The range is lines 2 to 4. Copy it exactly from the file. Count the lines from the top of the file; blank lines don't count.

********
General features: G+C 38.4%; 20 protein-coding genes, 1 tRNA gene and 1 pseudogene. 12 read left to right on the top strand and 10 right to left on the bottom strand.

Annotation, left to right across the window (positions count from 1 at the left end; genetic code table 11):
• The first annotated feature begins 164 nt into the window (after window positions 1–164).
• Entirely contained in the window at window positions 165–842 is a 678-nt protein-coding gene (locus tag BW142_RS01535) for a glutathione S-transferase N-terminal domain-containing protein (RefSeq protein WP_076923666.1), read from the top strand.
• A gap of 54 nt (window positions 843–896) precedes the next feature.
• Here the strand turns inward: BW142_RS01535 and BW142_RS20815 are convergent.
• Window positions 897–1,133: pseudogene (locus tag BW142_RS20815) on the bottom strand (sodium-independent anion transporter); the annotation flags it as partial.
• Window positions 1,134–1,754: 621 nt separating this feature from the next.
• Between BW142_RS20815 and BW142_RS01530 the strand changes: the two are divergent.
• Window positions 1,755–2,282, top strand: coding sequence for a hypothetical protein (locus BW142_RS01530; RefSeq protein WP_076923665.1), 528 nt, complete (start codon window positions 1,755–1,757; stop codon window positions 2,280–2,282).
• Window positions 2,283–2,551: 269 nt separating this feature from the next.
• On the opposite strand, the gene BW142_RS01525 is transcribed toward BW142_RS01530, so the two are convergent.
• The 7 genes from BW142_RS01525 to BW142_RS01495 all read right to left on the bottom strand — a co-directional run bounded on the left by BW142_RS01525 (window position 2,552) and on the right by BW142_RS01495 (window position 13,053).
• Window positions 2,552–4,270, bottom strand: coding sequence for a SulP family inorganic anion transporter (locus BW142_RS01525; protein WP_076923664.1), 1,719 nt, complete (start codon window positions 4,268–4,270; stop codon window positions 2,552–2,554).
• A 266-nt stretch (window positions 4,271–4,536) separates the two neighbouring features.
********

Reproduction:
Annotation, left to right across the window (positions count from 1 at the left end; genetic code table 11):
• The first annotated feature begins 164 nt into the window (after window positions 1–164).
• Entirely contained in the window at window positions 165–842 is a 678-nt protein-coding gene (locus tag BW142_RS01535) for a glutathione S-transferase N-terminal domain-containing protein (RefSeq protein WP_076923666.1), read from the top strand.